The Importance of Simon Baz & Jessica Cruz

I am a British, Muslim Arab girl, and I’ve loved superheroes and all things Sci-Fi and geeky for a long time. With superheroes, it was mostly the animated TV shows and the movies. I loved how all of these characters sacrificed everything to make the world a better place. Batman was always my favorite. How could someone still fight the good fight and embrace the tragedy that fell upon him as a child and still sacrifice more and more every day?

I found myself wanting a community to share these interests, and I wanted to know more to be able to discuss all things DC with people who also were as passionate about these characters as I am. This need led me to tumblr, which was a great place to find a community who enjoyed and had great passion for the DC superheroes that I fervently loved. One day, I opened my messages and someone had messaged me about Simon Baz and asked what I felt about him being a British Muslim Arab. At that point, I had never even heard of him due to the lack of my comic book knowledge. But this got me into countless hours of research because it was important for me to see someone I can relate to in a comic universe that I treasured with every ounce of my being.

The first time Simon Baz appeared in the DC universe was in 2012’s Green Lantern run in the Rise of the Third Army arc. I instantly became attached to the character. I saw how he struggled with being framed as a terrorist, and to a degree, I understood what that felt like. It’s a fear that many Muslims have: walking among society living with the fear that you don’t belong and having a share of the blame for attacks and horrible things done by a few. Reading this graphic novel also showed the torture aspect of detainees and highlighted the issues that surround that.



But most importantly, the character trait that really stood out to me was the self-doubt he had and how he didn’t think he had it in him to be a Green Lantern. This is also present in Green Lanterns Rebirth. He does have the strong will and power to embrace the ring and the Green Lantern, but one reoccurring theme is his self-doubt. I related to that. I used to be someone who was confident and had so much belief in herself, but then I hit a period in my life in which it all changed. And I felt that maybe I was not good enough. It’s a trait that I continually struggle with to this day even as I wrote this.


So, as I related to his struggles in significant ways, the experience made this universe even more precious to me as I felt like I fitted in. So, for that, I thank Geoff Johns for introducing this character to the DC universe.

Once they announced Rebirth, I was excited to see the characters I love in this universe have a new and fresh take. They also announced that they will have a Green Lantern’s run with Simon Baz and Jessica Cruz, and that only excited me even more. Admittedly, I didn’t know much about Jessica Cruz, her back story, or what her struggles with the Green Lantern ring were like. So, this was a great way to be introduced to her as a character and to understand her struggles. With her being a Latina, I was also able to relate to her as a female minority just as I was able to relate to Simon Baz. That’s why they work well together and why this comic book was important for minority males and females and for those who struggle with day to day life.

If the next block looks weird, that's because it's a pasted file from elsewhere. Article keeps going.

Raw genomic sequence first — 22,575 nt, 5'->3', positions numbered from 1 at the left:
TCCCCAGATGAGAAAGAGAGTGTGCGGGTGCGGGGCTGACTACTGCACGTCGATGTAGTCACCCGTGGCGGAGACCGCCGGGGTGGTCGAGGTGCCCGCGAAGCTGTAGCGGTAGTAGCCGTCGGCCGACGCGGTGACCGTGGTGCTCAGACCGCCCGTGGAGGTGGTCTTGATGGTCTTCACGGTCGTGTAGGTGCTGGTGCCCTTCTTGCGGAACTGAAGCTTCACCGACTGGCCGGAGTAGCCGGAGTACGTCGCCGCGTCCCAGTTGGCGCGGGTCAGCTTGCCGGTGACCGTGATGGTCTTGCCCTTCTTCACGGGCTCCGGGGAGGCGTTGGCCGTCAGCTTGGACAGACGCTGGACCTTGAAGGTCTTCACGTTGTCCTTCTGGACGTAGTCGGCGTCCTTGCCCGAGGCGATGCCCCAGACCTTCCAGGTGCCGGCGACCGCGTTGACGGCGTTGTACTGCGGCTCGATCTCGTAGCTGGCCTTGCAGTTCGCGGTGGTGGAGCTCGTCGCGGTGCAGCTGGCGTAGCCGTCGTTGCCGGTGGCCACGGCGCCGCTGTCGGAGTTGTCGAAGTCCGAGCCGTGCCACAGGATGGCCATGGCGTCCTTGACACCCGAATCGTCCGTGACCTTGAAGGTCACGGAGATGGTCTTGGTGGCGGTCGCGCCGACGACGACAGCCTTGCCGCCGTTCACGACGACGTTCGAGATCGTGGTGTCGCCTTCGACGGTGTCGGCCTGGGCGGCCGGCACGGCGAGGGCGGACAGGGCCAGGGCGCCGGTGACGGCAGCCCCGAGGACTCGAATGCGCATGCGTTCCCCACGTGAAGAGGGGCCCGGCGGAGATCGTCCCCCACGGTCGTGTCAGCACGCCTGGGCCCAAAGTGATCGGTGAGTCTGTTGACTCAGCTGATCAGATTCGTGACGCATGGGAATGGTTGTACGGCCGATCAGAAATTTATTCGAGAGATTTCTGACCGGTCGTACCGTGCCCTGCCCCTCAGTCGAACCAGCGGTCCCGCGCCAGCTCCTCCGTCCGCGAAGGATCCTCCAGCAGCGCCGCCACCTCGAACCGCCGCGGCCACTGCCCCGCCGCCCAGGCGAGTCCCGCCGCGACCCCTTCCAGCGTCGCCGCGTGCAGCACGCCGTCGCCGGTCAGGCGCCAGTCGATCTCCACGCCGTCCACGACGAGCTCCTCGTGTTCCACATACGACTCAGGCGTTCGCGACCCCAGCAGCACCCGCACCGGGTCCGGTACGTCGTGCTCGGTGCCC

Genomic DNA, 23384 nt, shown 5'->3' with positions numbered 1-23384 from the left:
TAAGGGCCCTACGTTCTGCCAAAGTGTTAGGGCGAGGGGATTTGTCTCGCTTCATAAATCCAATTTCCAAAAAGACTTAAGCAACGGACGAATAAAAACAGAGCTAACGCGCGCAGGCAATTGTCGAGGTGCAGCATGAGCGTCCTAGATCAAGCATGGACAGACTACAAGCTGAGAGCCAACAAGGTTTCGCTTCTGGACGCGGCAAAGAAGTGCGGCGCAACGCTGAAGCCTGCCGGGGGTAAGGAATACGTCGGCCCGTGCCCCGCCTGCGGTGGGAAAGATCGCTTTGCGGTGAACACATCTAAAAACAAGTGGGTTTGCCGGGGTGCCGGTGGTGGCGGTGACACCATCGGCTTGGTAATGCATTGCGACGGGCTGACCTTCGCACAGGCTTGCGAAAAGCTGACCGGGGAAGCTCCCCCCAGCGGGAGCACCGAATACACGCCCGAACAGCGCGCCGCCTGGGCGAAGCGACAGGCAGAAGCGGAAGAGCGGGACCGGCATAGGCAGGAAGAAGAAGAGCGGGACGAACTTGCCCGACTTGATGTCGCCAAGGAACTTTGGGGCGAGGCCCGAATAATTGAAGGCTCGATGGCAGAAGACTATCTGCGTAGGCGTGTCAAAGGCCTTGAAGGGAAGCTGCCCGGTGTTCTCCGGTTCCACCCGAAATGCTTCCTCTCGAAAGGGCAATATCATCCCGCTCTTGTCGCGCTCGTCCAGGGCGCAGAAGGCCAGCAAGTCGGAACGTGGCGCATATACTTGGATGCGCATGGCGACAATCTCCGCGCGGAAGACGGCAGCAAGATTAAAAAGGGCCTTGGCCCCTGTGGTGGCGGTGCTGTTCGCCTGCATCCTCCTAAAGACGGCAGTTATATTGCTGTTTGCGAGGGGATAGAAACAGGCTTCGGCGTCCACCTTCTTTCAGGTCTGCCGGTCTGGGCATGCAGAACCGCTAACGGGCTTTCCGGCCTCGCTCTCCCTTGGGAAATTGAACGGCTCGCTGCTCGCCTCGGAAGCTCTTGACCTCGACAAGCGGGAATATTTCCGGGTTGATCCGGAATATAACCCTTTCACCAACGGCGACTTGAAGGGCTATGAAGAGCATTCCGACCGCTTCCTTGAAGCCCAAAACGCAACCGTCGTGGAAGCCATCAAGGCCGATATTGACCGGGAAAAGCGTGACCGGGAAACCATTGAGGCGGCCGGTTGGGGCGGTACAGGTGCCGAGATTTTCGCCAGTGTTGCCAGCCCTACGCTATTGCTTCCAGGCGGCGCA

Another element to Jessica Cruz is that she deals with severe anxiety which was really important to me as I have also struggled with my personal mental health. I saw myself in her. She struggled with it from the beginning of this story, and you saw how Simon didn’t understand or relate to her early on, which mirrors what society does when someone deals with mental health issues. However, with teamwork and giving each other a chance, Simon slowly understood how to be helpful and supportive. The most amazing part of this story was when you slowly saw Jessica find ways to cope and manage her anxiety, believe in herself and her willpower, and how she was then able to help Simon with his shortcoming’s. In turn, they became a team that supported each other and helped each other out.


These panels are some of my favorite, I was just so happy seeing how supportive Simon Baz became and how Jessica Cruz finally felt that she had a true partner.

“Fighting Anxiety might be my battle but I don’t have to fight it alone”



The issues just became addictive, the way the characters were written and the attention to detail that Sam Humphries had with their cultures and personal battles was amazing. As an Arab, I loved the part when Jessica visited Simon’s family home and managed to help out with making Ma’amoul, which is a sweet biscuit that Arabs have in celebrations and Eid. She managed to surprise Simon, and I just loved the way they both bonded and how they became a team. They worked so well together, and Sam Humphries wrote their characters so well that I found myself loving both of them and wanting to see more.

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mamul 2.jpgIn a world in which we’ve sadly become less tolerant of other religions and races and where mental health isn’t prioritized, this comic book issue is very important. It allows for girls and boys to relate to these characters and see that with teamwork, understanding and patience, we can work together and do phenomenal things. The willpower that they both struggle with together only grows in strength as they support each other, a true team, a true partnership between people with their own flaws and struggles.

I really hope that they do one day enter the cinematic universe and that they both show their personal struggles. They truly deserve all the love they can get.

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